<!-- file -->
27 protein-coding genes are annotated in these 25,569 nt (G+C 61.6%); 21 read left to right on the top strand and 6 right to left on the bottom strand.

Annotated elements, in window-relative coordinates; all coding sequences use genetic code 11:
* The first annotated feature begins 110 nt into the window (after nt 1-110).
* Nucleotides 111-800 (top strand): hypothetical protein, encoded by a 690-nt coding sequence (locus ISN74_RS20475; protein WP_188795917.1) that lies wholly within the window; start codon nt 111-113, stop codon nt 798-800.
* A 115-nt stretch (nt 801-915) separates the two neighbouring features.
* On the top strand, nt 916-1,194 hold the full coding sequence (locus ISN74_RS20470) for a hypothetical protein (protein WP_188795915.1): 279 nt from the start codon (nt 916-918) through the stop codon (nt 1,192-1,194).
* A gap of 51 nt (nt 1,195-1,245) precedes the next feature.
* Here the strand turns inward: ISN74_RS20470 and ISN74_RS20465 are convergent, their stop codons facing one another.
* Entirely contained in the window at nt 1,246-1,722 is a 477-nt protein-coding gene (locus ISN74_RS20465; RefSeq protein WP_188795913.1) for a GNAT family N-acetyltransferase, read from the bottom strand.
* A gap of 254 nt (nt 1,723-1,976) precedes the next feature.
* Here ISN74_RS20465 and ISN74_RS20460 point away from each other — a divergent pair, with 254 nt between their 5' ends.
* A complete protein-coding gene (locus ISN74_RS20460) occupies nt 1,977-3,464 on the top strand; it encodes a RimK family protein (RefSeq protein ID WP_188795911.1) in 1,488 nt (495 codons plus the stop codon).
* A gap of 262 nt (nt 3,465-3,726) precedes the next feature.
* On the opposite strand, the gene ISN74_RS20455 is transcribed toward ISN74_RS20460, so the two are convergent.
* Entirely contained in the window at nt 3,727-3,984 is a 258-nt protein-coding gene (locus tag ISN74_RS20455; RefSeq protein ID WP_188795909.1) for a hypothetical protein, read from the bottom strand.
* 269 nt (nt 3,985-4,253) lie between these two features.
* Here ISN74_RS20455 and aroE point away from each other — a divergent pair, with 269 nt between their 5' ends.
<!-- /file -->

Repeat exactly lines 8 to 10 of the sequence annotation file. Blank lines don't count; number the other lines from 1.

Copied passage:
* Here the strand turns inward: ISN74_RS20470 and ISN74_RS20465 are convergent, their stop codons facing one another.
* Entirely contained in the window at nt 1,246-1,722 is a 477-nt protein-coding gene (locus ISN74_RS20465; RefSeq protein WP_188795913.1) for a GNAT family N-acetyltransferase, read from the bottom strand.
* A gap of 254 nt (nt 1,723-1,976) precedes the next feature.